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Mention the word ‘Pap smear’, and most women will reflexly cross their legs and shudder.
It’s become something of a modern rite of passage for young women; receiving your invitation to join the cervical cancer screening program, and submitting yourself to the dubious pleasure of being prised open like a recalcitrant car door and probed with a glorified toothbrush.
Despite the brief discomfort of his procedure, Dr Georgios Papanikolaou’s nearly 100-year legacy can be measured in millions of female lives saved from cervical cancer.
But the era of the Pap smear is drawing to a close, and from 2017 there will be a new testing regime.
We now know that the vast majority of cervical cancers are caused by a virus – the human papillomavirus, or HPV – and in the absence of this virus, cervical cancer is extremely rare.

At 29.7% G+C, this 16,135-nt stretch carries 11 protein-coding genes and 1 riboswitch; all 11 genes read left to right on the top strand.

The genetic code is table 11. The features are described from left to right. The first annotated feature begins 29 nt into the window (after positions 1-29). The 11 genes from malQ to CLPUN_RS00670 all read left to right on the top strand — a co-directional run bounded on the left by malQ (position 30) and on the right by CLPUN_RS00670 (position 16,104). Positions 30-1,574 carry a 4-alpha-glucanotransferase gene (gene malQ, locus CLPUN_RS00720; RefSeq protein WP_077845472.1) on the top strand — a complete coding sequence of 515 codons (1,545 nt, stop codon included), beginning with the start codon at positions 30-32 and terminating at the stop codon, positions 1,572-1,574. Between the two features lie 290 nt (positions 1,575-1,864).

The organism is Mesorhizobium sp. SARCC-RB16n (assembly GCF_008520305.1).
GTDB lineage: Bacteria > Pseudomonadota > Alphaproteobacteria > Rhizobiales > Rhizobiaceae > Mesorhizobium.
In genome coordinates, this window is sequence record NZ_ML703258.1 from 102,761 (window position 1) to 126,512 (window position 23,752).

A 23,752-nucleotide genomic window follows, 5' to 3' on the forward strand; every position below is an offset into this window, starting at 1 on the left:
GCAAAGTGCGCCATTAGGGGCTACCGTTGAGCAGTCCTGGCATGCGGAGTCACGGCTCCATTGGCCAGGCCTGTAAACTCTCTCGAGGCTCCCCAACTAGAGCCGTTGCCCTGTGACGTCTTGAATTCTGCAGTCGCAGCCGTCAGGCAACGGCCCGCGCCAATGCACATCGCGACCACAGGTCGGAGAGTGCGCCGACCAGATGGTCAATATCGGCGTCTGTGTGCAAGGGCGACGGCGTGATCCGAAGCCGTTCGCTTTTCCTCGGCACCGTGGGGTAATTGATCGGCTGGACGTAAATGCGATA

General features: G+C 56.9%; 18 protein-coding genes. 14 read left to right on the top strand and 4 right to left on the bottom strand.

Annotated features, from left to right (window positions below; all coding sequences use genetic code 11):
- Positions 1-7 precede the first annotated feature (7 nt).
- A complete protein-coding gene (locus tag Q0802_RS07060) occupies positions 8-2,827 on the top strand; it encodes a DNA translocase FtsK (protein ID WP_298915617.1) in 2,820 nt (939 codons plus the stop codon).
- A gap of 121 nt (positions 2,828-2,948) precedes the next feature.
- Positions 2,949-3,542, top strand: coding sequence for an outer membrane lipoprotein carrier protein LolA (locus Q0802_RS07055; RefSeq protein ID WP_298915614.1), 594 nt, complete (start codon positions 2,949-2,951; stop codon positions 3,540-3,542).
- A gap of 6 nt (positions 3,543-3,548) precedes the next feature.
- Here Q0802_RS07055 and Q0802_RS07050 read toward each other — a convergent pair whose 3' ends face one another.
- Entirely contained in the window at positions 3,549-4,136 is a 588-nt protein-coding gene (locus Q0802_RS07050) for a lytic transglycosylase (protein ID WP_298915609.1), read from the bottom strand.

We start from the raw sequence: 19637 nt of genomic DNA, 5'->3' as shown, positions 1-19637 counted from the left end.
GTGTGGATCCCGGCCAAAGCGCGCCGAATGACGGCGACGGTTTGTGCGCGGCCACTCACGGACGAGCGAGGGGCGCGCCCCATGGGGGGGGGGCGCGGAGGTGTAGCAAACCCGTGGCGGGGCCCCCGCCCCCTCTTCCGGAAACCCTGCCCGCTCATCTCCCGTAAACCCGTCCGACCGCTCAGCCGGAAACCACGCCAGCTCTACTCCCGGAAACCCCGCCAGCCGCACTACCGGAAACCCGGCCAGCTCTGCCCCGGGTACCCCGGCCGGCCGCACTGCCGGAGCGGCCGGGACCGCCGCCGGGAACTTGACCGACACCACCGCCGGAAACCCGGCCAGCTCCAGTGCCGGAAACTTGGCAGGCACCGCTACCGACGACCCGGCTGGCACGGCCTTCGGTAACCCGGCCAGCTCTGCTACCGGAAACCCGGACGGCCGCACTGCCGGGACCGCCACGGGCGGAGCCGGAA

This understanding, and the deployment of a vaccine against HPV, has led to what will be the biggest overhaul of Australia’s cervical cancer screening program since it first began in 1991.
An expert committee tasked with this overhaul has recommended that instead of undergoing trial by Pap every two years, women will instead have an HPV test – which still involves a speculum – every five years between age 25 to 74 years, even if they have received the HPV vaccine.
The HPV test will look for particular sub-types of the virus that are known to cause cervical cancer. If any of these cancer-causing subtypes are found, further testing is done on the same sample to look for evidence of the abnormal cells that can be a precursor to cervical cancer.
This is done in the same way that a Pap smear used to be analysed, although the technology has changed.